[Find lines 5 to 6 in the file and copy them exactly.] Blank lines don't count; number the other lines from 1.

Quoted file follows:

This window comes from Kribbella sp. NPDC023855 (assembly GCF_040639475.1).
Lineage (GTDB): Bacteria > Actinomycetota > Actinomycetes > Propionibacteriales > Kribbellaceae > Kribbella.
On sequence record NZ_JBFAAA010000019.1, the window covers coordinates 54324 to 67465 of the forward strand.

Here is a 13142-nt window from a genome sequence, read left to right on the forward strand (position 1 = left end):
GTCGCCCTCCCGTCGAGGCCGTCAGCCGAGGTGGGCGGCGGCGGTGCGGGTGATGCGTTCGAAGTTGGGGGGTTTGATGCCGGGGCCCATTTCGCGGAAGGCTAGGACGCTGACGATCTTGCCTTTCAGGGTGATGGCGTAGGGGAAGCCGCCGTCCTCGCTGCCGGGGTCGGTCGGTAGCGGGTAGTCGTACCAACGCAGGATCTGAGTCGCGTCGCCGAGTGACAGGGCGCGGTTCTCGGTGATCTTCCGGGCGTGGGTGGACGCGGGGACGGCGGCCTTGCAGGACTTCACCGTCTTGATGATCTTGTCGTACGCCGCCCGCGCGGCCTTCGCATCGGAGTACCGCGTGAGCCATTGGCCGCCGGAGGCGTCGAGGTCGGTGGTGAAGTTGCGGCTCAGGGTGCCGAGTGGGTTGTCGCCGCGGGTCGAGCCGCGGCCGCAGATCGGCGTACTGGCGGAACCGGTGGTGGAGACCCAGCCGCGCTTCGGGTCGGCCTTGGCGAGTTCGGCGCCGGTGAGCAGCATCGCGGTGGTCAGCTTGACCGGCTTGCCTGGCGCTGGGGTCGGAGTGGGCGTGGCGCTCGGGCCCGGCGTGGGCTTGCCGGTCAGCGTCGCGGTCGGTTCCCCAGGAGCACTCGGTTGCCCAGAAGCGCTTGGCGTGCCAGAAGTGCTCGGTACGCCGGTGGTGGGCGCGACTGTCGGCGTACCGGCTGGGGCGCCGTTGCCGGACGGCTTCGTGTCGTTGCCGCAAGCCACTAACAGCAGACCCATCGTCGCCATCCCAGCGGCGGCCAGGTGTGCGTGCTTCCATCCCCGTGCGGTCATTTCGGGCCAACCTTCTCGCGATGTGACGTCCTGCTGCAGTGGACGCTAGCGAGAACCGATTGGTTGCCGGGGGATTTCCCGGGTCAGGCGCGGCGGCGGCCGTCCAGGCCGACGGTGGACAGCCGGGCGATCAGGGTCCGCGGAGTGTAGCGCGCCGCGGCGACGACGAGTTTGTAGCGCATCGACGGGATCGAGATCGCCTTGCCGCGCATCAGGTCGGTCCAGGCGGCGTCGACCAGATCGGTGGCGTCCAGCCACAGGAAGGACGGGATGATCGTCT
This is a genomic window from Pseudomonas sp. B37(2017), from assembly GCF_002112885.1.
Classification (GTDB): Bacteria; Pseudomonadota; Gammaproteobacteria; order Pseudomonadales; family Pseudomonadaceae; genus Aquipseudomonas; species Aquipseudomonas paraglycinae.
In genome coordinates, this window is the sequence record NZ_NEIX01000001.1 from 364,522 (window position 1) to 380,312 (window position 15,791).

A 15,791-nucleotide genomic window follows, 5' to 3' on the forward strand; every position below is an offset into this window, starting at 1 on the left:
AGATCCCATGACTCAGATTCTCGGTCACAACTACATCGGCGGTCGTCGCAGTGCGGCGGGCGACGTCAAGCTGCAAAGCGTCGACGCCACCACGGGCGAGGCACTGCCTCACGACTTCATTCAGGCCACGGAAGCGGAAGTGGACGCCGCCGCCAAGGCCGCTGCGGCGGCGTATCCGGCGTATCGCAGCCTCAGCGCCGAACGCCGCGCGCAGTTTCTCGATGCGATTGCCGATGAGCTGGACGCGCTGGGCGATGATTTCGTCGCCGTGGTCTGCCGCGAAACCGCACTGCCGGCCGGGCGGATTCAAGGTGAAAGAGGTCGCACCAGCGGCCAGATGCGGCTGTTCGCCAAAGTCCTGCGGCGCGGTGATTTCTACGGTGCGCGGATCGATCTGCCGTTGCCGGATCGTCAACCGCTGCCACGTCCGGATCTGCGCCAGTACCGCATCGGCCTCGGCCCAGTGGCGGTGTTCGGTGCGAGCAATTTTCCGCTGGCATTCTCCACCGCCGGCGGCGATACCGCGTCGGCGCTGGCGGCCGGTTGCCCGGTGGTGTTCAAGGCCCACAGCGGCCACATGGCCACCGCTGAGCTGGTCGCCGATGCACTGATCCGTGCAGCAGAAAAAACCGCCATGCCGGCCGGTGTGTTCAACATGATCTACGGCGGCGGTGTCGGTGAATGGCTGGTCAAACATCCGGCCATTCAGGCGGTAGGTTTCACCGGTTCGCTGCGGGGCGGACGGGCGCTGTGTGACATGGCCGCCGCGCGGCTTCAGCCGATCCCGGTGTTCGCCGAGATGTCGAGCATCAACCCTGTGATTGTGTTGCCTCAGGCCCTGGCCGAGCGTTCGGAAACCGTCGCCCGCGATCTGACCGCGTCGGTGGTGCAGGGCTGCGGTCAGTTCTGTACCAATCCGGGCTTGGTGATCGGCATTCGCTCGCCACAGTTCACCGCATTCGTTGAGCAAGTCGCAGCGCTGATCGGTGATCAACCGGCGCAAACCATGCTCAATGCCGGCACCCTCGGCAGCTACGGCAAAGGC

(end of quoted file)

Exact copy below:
GTCGCCCTCCCGTCGAGGCCGTCAGCCGAGGTGGGCGGCGGCGGTGCGGGTGATGCGTTCGAAGTTGGGGGGTTTGATGCCGGGGCCCATTTCGCGGAAGGCTAGGACGCTGACGATCTTGCCTTTCAGGGTGATGGCGTAGGGGAAGCCGCCGTCCTCGCTGCCGGGGTCGGTCGGTAGCGGGTAGTCGTACCAACGCAGGATCTGAGTCGCGTCGCCGAGTGACAGGGCGCGGTTCTCGGTGATCTTCCGGGCGTGGGTGGACGCGGGGACGGCGGCCTTGCAGGACTTCACCGTCTTGATGATCTTGTCGTACGCCGCCCGCGCGGCCTTCGCATCGGAGTACCGCGTGAGCCATTGGCCGCCGGAGGCGTCGAGGTCGGTGGTGAAGTTGCGGCTCAGGGTGCCGAGTGGGTTGTCGCCGCGGGTCGAGCCGCGGCCGCAGATCGGCGTACTGGCGGAACCGGTGGTGGAGACCCAGCCGCGCTTCGGGTCGGCCTTGGCGAGTTCGGCGCCGGTGAGCAGCATCGCGGTGGTCAGCTTGACCGGCTTGCCTGGCGCTGGGGTCGGAGTGGGCGTGGCGCTCGGGCCCGGCGTGGGCTTGCCGGTCAGCGTCGCGGTCGGTTCCCCAGGAGCACTCGGTTGCCCAGAAGCGCTTGGCGTGCCAGAAGTGCTCGGTACGCCGGTGGTGGGCGCGACTGTCGGCGTACCGGCTGGGGCGCCGTTGCCGGACGGCTTCGTGTCGTTGCCGCAAGCCACTAACAGCAGACCCATCGTCGCCATCCCAGCGGCGGCCAGGTGTGCGTGCTTCCATCCCCGTGCGGTCATTTCGGGCCAACCTTCTCGCGATGTGACGTCCTGCTGCAGTGGACGCTAGCGAGAACCGATTGGTTGCCGGGGGATTTCCCGGGTCAGGCGCGGCGGCGGCCGTCCAGGCCGACGGTGGACAGCCGGGCGATCAGGGTCCGCGGAGTGTAGCGCGCCGCGGCGACGACGAGTTTGTAGCGCATCGACGGGATCGAGATCGCCTTGCCGCGCATCAGGTCGGTCCAGGCGGCGTCGACCAGATCGGTGGCGTCCAGCCACAGGAAGGACGGGATGATCGTCT
This is a genomic window from Pseudomonas sp. B37(2017), from assembly GCF_002112885.1.